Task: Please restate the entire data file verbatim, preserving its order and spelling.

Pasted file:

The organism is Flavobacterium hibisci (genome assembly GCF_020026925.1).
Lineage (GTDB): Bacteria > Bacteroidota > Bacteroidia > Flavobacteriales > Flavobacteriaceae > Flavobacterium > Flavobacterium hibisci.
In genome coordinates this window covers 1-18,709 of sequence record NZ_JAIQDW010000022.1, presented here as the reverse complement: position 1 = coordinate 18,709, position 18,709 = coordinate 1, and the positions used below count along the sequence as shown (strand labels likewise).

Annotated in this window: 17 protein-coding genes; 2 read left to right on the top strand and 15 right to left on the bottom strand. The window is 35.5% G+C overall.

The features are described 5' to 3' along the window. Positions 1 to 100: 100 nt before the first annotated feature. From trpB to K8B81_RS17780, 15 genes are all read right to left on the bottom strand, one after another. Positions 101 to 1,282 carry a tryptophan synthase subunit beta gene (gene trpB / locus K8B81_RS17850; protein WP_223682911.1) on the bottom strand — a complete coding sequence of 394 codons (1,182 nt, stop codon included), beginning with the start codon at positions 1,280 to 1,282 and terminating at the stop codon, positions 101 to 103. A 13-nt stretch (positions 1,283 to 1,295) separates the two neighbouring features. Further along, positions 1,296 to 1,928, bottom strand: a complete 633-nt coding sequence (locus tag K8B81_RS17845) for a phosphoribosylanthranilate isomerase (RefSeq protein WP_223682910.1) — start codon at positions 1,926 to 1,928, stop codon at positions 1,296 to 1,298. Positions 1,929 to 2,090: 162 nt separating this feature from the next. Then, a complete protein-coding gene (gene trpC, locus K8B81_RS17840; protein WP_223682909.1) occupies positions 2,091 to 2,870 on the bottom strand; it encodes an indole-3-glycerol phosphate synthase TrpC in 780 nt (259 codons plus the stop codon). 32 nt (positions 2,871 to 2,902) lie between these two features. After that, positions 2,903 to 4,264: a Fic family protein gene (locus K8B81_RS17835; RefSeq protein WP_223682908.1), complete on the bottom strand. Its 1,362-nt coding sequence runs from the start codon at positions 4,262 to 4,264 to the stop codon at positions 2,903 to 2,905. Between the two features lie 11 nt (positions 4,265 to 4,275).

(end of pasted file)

The organism is Flavobacterium hibisci (genome assembly GCF_020026925.1).
Lineage (GTDB): Bacteria > Bacteroidota > Bacteroidia > Flavobacteriales > Flavobacteriaceae > Flavobacterium > Flavobacterium hibisci.
In genome coordinates this window covers 1-18,709 of sequence record NZ_JAIQDW010000022.1, presented here as the reverse complement: position 1 = coordinate 18,709, position 18,709 = coordinate 1, and the positions used below count along the sequence as shown (strand labels likewise).

Annotated in this window: 17 protein-coding genes; 2 read left to right on the top strand and 15 right to left on the bottom strand. The window is 35.5% G+C overall.

The features are described 5' to 3' along the window. Positions 1 to 100: 100 nt before the first annotated feature. From trpB to K8B81_RS17780, 15 genes are all read right to left on the bottom strand, one after another. Positions 101 to 1,282 carry a tryptophan synthase subunit beta gene (gene trpB / locus K8B81_RS17850; protein WP_223682911.1) on the bottom strand — a complete coding sequence of 394 codons (1,182 nt, stop codon included), beginning with the start codon at positions 1,280 to 1,282 and terminating at the stop codon, positions 101 to 103. A 13-nt stretch (positions 1,283 to 1,295) separates the two neighbouring features. Further along, positions 1,296 to 1,928, bottom strand: a complete 633-nt coding sequence (locus tag K8B81_RS17845) for a phosphoribosylanthranilate isomerase (RefSeq protein WP_223682910.1) — start codon at positions 1,926 to 1,928, stop codon at positions 1,296 to 1,298. Positions 1,929 to 2,090: 162 nt separating this feature from the next. Then, a complete protein-coding gene (gene trpC, locus K8B81_RS17840; protein WP_223682909.1) occupies positions 2,091 to 2,870 on the bottom strand; it encodes an indole-3-glycerol phosphate synthase TrpC in 780 nt (259 codons plus the stop codon). 32 nt (positions 2,871 to 2,902) lie between these two features. After that, positions 2,903 to 4,264: a Fic family protein gene (locus K8B81_RS17835; RefSeq protein WP_223682908.1), complete on the bottom strand. Its 1,362-nt coding sequence runs from the start codon at positions 4,262 to 4,264 to the stop codon at positions 2,903 to 2,905. Between the two features lie 11 nt (positions 4,265 to 4,275).